Despite a lack of rigorously defined idea of sprawl, the term is often defined by four land use characteristics: low density; scattered development (i.e. decentralized pattern); commercial strip development; and leapfrog development (Tsai et al, 2009). The last three characteristics are related to the spatial arrangement of the urban area. These phenomena often occur at a metropolitan area. In contrast to sprawl, compactness can be defined as more energy efficient and less polluting. Advocates claim that a compact development is more sustainable for economic, environmental and social dimensions. Ewing (1997) defined compactness as some concentration of employment and housing as well as a mixture of land uses. Galster et al (2001) defined compactness as the certain degree of clustered developments and measured it by the amount of land developed in each square mile. Tsai (2009) described compactness as often involving the concentration of development as apposed to sprawling development. There are similarity and differences of sprawl and compactness in terms of measurement of urban development at a metropolitan level. Hanson et al (2001) employ metrics to describe land development along six geographical dimensions: density; continuity; concentration; centrality; nuclearity; and diversity. Tsai (2009) used a set of four dimensions of metropolitan form - metropolitan size, density, degree of equal distribution and degree of clustering and utilized Moran, Geary, Gini, and Entropy indicators to measure those four dimensions for both population and employment distribution. With these issues in mind, six dimensions of sprawl indicators were selected.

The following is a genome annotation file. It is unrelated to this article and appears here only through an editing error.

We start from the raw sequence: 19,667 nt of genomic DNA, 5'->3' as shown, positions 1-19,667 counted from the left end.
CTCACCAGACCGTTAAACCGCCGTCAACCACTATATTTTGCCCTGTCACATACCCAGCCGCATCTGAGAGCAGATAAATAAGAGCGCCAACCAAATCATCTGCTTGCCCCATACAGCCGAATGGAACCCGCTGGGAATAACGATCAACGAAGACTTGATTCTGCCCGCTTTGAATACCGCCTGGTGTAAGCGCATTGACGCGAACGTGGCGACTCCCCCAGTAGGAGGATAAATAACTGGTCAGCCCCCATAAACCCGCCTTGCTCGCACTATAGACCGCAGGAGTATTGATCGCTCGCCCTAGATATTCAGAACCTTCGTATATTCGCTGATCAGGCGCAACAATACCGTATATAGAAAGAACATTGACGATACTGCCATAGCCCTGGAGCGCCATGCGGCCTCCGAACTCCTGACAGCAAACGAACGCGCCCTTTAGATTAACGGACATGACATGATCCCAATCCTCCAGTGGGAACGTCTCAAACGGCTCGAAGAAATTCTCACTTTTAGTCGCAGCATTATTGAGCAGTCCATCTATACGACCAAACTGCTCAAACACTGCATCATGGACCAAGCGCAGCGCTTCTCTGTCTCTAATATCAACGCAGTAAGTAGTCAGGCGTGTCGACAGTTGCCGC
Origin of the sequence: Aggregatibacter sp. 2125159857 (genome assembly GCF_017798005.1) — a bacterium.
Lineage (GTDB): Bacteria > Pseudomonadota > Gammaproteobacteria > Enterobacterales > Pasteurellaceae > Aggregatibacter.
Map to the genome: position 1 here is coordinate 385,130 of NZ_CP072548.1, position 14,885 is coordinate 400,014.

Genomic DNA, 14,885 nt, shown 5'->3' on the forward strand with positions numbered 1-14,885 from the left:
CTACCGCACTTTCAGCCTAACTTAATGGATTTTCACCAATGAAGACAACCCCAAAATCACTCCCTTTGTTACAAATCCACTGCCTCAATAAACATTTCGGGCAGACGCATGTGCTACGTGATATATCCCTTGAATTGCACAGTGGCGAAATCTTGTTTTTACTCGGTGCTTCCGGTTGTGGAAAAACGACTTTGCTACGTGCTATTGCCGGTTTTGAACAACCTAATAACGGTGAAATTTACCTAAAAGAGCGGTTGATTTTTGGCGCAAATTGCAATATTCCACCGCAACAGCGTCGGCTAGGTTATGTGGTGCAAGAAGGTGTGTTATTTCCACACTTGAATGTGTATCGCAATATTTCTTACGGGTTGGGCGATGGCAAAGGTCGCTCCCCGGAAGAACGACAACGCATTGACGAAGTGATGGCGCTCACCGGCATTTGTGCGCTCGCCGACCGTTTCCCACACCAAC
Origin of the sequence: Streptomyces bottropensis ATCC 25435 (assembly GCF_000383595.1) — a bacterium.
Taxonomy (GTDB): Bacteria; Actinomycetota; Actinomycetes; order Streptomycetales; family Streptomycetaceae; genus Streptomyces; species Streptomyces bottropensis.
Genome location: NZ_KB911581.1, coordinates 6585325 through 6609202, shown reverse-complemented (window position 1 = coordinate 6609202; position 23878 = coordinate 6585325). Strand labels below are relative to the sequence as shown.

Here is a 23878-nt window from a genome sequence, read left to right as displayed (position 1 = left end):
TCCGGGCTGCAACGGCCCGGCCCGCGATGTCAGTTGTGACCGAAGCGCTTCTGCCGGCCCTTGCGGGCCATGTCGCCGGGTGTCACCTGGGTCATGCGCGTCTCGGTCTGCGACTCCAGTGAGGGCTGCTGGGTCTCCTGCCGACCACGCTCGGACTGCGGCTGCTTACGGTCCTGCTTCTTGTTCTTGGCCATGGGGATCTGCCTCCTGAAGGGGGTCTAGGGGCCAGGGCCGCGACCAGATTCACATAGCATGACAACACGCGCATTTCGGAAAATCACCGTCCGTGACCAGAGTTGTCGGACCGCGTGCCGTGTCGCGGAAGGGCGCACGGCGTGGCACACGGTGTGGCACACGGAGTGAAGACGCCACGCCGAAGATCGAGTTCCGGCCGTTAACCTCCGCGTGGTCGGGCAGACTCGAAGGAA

Size: the urban land area which has often been used as a simple index of sprawl. The idea of using the urban land size for sprawl causes more land consumption than compact development. Because sprawl is characterized by an increase in the built-up area along the urban and rural fringe, this attribute gives considerable information for understanding the behavior of such sprawl. Larger urban size values indicate a greater degree of sprawl.
Density: this can be measured by the population per unit of developed land. There are numerous density-based measurements that use population and employment data. Hasse (2004) suggested that density of new urbanization should be used as a measure of land consumption for new urban growth, Schneider et al (2009) used density of built-up land by measuring ratio of amount of urban land to all land by percentage. This index provided information on whether new land development is low or high density. Higher ratio of low-density development to total development indicates sprawl whereas lower rations indicate more compact or smarter growth patterns. In our study, the density indicator provides a measure of land consumption for new urban growth per capita. Population increment was calculated by comparing the difference between years from the following, 1974, 1985, 1993 and 2003. The amount of new urban growth in 1985, 1993 and 2003 was extracted from FWC land use and land cover maps and was then generated by intersecting urban areas in the earlier year. The new urban density indicator was calculated by normalizing the amount of new growth by the concurrent increase in population. Larger per capita new growth density values indicate a greater degree of sprawl.